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The Body Map

Our choices for responding to our environment depends on the relationship between our body map and the environment. The body map is how the brain sees what movements are available to solve the movement equation. How we create integrated movement is by assembling the available building blocks to which we have access via the body map.

Integration starts with individual building blocks. To develop a complete body map, we need to disassemble movement into its smallest components. When we have conscious control of these smaller components, we can then start to assemble them into bigger blocks. This is the process of building the body map.

When we have a gap, a blind spot, a place that we are unable to access, the motor control center will come up with a strategy to move around that blind spot. This is an adaptive process, and this is a compensation.

We find these blind spots by asking ourselves where in our movement we have lost integration. We can observe blind spots in others when we observe overexertion, clunky movement, or their faces wincing in pain.

Ideally, our movement is like flowing water: smooth, controlled, and efficient. Water is always taking the path of least resistance. Likewise, efficient movement is learned by using the least amount of energy to accomplish the most amount of work.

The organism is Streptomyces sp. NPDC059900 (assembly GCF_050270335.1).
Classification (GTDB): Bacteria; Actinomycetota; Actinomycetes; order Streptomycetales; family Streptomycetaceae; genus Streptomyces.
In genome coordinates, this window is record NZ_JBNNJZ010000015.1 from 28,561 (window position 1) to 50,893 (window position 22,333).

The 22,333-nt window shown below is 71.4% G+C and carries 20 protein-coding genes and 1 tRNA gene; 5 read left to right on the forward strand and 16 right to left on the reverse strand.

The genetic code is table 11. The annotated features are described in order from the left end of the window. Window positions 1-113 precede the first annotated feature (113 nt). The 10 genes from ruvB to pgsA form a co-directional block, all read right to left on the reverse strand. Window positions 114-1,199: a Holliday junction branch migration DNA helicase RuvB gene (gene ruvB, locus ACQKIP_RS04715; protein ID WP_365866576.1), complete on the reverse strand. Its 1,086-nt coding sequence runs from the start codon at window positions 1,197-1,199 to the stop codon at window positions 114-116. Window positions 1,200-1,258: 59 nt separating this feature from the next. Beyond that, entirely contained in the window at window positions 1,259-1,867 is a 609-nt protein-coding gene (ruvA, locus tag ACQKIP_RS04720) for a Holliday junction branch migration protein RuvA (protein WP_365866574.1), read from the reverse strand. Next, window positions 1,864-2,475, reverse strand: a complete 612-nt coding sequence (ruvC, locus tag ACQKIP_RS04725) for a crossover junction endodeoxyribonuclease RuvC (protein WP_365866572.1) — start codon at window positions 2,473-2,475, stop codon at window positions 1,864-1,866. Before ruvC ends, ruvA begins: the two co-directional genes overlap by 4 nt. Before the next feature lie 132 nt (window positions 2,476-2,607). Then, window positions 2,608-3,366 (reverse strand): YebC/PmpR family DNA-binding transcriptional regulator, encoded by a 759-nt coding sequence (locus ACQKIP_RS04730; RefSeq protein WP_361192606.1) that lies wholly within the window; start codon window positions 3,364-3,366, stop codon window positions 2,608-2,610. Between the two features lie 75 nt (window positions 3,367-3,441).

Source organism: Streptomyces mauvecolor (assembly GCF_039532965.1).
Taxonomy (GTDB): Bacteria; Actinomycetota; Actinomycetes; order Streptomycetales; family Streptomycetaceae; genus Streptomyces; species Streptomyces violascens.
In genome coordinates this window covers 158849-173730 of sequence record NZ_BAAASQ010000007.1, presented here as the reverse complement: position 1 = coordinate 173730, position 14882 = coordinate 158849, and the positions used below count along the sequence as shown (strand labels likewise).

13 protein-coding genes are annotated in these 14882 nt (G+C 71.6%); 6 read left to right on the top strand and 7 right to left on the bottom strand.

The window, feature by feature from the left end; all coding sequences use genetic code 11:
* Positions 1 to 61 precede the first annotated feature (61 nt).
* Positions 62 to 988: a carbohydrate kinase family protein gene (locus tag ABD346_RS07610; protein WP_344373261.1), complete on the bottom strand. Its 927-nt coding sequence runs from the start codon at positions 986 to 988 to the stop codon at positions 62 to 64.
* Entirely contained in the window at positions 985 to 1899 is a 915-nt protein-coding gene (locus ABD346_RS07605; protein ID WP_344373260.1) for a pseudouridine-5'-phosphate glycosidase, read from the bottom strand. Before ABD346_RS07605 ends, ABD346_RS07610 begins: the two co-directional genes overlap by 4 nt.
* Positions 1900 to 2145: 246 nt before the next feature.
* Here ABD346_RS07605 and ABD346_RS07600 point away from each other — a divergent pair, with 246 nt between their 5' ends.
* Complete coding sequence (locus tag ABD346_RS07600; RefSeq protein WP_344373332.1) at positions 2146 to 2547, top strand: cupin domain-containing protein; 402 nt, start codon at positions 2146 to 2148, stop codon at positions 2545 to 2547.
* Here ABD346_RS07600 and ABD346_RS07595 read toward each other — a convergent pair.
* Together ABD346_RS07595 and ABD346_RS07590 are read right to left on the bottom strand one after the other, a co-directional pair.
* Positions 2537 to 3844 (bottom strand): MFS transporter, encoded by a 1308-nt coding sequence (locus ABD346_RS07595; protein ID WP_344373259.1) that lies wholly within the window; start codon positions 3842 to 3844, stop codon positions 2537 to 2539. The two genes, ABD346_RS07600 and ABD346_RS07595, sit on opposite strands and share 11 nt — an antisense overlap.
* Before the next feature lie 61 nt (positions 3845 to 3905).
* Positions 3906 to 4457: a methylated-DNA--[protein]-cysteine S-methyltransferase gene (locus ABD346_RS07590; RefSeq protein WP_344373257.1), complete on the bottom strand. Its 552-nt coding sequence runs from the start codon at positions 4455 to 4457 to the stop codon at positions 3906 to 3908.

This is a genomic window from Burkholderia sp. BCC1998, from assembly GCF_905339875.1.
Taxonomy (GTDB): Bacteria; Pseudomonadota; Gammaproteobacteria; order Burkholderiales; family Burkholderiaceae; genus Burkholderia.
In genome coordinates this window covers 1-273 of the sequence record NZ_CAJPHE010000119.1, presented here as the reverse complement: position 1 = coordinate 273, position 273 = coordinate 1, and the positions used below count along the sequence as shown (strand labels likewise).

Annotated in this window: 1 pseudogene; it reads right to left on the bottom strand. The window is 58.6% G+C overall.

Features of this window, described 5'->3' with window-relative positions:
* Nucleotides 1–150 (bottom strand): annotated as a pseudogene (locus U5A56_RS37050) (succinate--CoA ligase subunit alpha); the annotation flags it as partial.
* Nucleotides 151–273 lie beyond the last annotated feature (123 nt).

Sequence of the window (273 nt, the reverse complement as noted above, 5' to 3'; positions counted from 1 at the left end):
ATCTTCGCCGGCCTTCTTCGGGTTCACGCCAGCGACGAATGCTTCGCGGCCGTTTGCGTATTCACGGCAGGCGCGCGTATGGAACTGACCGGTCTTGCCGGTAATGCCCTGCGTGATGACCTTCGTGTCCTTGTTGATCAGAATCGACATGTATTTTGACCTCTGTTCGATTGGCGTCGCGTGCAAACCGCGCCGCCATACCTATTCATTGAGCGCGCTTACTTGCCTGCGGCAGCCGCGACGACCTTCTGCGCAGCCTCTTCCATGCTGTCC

As our body map expands, the motor control center has more choices for finding an efficient solution to the movement equation. This is how our movement becomes refined and more efficient.

How do we become the inner observer and cultivate deeper awareness of our own response to gaps in the body map and compensation?

The answer to that question is by introducing body map capacity programming.

Priming the nervous system for work capacity is a multi-step process. First we must recover the movement to which we no longer have access. This requires the disassembly of movement to its smallest components, individual joint articulation. Then we prime each joint by using the functional compass. This wakes up the mechanoreceptors that relay position and optimize kinetic chain sequencing. Priming the joints brings circulation and lubrication to the joint capsule and surrounding tissues. After the nervous system is primed, we can then expand on the individual building blocks and we start to assemble multiple movements into kinetic chain sequences.

Yoga asana and martial arts kata are examples of formats for assembling kinetic chains of movement. Individual goals, impediments and discipline of movement should be considered when developing a body map practice that is tailored for you and your needs.

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The Spiral Engine

Encoded in our bodies is the master blueprint, the DNA Helix. The structure of the DNA Helix represents energy efficiency. The structure looks like a coil, a spring.

Springs are efficient ways to transfer energy. That could look like the coil springs on your automobile absorbing the bumps in the road. These are called compression springs. They absorb energy and compress. The energy is then released and the spring returns to its “normal” length. Tension springs work from the opposite perspective. Your garage door has huge closed coil springs. When you open the door, the spring goes from its resting length to its expanded length. The energy to “stretch” the spring is released to assist in closing the garage door.